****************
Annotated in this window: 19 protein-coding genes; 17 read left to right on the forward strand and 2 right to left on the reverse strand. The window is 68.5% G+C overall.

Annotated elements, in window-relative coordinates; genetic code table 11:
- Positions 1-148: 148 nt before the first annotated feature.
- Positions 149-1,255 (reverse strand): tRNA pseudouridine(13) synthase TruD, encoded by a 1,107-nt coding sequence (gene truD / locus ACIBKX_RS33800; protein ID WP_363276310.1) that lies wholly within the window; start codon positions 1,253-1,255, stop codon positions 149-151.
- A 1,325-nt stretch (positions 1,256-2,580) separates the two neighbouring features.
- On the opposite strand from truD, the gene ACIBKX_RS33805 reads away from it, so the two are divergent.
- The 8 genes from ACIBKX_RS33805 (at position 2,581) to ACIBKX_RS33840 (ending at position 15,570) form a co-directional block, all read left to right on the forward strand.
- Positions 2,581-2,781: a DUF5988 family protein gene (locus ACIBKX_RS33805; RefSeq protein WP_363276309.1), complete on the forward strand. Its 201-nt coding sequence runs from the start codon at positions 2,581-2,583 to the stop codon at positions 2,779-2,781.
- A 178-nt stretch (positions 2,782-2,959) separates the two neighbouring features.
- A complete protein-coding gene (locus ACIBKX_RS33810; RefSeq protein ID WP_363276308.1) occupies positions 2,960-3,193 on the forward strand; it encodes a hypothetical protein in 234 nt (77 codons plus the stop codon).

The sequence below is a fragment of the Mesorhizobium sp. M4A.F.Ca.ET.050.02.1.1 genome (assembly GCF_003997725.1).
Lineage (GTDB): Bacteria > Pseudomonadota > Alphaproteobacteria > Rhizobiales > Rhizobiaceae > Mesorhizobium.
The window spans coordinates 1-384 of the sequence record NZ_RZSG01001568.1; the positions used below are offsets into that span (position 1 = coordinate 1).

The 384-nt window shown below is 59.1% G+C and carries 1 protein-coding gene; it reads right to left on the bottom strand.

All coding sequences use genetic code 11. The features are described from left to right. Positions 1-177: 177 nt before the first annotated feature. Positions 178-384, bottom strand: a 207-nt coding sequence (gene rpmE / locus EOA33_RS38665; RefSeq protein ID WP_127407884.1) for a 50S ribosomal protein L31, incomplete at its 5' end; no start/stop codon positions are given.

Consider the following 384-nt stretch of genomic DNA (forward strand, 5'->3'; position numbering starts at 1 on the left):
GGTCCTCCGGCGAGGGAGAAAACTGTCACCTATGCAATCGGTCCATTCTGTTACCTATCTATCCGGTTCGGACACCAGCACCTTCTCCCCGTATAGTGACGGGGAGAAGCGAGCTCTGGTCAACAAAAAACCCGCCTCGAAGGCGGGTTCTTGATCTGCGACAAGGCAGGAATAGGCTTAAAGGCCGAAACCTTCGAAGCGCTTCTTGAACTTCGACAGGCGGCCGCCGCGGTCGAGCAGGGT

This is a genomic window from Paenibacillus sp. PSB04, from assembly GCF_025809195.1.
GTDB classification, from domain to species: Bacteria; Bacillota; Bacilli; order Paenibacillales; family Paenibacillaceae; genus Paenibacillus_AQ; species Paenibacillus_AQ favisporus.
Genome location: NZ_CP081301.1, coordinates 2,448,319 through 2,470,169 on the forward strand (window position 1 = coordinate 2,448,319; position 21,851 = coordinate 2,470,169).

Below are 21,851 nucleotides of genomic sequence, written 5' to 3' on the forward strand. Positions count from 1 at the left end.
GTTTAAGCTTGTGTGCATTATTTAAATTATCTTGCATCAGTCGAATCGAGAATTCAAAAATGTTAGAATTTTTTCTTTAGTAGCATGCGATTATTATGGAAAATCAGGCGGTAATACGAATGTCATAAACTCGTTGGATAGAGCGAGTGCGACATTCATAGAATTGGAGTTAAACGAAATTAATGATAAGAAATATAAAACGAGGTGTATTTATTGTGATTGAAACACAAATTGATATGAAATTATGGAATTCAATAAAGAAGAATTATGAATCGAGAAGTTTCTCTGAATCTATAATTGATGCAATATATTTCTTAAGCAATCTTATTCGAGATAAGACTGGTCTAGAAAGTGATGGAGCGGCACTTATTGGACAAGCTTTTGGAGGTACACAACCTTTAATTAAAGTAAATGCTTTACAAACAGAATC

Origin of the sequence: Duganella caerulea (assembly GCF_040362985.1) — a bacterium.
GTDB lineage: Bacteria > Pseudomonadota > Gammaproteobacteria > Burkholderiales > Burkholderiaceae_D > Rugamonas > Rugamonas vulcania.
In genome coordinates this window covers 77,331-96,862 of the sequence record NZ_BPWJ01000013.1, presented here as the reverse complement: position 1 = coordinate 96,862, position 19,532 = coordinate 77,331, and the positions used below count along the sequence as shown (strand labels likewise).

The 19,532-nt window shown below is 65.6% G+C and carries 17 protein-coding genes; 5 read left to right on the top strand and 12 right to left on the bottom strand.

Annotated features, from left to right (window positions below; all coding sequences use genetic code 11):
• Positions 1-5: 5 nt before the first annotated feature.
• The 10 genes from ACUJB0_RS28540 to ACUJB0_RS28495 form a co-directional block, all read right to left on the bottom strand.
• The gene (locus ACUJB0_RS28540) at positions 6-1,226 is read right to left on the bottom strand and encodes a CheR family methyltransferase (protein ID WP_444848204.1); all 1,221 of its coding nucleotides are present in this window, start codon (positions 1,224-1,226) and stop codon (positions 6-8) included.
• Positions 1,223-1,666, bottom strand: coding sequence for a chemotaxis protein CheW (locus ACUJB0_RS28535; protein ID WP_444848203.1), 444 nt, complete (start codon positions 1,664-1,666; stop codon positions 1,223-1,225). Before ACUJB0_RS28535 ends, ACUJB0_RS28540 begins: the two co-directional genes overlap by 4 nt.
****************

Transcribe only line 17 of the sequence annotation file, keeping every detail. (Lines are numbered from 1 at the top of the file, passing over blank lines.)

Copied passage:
GGTCCTCCGGCGAGGGAGAAAACTGTCACCTATGCAATCGGTCCATTCTGTTACCTATCTATCCGGTTCGGACACCAGCACCTTCTCCCCGTATAGTGACGGGGAGAAGCGAGCTCTGGTCAACAAAAAACCCGCCTCGAAGGCGGGTTCTTGATCTGCGACAAGGCAGGAATAGGCTTAAAGGCCGAAACCTTCGAAGCGCTTCTTGAACTTCGACAGGCGGCCGCCGCGGTCGAGCAGGGT